A more likely solution would be to take the overhead to hotfixes into account when planning. This would mean that the time spent on hotfixes on sub delivery one wouldn't take time set aside to sub delivery two. The problem with this approach would be that this would make the price higher when bidding, since more people would be needed to finish the work on time, than if one assumes that not hotfixes are necessary. On top of that, it is also hard to estimate just how much time is needed for this (in my experience, everybody vastly underestimates this).

My suggestion would be something more simple. Timebox the acceptance test - and call it something else.

Before the project starts, the customer and the contractor decide how much time will be used for testing the sub delivery in order to make sure that the fundamentals are fine, but without resulting in the developers having to fix obsolete problems.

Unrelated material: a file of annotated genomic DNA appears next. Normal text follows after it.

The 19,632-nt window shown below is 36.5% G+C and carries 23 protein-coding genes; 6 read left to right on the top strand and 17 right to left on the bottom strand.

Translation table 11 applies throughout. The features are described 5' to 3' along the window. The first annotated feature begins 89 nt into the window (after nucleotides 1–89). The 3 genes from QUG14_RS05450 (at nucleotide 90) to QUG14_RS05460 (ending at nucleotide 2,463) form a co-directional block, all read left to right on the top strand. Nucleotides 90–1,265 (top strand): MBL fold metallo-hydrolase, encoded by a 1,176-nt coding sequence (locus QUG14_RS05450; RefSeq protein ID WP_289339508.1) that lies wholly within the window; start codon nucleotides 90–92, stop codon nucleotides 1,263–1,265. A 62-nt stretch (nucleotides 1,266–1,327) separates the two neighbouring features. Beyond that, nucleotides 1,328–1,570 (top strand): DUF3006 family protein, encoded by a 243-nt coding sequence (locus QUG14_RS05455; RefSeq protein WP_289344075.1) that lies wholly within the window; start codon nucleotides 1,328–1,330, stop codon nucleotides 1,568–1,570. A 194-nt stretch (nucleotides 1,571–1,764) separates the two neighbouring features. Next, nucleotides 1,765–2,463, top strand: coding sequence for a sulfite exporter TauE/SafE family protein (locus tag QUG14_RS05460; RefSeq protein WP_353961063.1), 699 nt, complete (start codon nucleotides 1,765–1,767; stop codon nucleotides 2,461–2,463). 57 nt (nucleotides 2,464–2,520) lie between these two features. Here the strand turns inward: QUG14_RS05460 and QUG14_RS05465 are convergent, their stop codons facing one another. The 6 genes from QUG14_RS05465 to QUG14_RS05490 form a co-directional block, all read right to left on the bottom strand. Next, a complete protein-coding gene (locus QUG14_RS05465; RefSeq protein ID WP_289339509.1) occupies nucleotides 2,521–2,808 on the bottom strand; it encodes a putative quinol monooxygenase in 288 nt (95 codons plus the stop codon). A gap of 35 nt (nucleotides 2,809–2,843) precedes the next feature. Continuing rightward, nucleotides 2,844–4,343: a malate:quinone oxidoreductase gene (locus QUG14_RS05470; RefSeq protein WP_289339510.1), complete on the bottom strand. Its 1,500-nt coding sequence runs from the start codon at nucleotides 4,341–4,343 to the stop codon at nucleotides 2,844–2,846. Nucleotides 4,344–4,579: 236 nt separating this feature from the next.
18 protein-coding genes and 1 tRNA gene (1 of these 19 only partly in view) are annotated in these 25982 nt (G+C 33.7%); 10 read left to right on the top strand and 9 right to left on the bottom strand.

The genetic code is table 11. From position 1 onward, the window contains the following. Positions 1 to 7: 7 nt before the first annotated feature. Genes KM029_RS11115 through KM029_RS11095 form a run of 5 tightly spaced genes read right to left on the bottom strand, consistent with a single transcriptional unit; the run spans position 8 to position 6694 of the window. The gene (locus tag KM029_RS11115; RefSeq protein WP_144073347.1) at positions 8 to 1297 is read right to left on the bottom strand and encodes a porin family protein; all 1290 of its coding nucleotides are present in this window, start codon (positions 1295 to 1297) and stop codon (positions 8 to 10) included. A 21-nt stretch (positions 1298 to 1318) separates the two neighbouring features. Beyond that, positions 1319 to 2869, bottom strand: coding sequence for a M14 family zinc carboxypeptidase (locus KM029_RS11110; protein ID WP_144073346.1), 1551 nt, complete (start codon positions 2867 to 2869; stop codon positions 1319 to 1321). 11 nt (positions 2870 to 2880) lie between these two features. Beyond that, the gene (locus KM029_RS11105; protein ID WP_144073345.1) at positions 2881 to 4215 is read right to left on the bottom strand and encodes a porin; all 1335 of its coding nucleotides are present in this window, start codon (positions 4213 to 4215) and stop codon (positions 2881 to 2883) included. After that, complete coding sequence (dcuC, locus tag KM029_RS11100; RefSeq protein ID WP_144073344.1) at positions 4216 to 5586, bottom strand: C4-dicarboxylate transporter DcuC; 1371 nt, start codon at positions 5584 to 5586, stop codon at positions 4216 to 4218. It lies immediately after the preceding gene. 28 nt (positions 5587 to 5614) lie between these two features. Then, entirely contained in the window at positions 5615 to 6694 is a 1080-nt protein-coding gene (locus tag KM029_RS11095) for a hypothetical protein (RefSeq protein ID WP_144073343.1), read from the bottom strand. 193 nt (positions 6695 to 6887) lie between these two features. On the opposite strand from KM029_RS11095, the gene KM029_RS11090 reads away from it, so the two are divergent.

When the timebox is done, the customer will either accept or reject - a rejection would mean that the customer think the code is so fundamentally flawed that it cannot be used. If that’s the case, the customer and the contractor will need to sit down together and figure out how to get on from there. Perhaps the final deadline will have to be moved, the contractor will have to add more people to the project in order to get it back on track, or the customer will have to become more involved in the development process (e.g. by providing people who can help testing during the development of sub delivery two).

I am well aware that my suggestion breaks with the concept of sub deliveries, but I would claim that the concept of sub deliveries is fundamentally flawed, and instead of helping a problem, it actually makes it worse. Since this is the case, I think we have to re-think how they are used, if at all.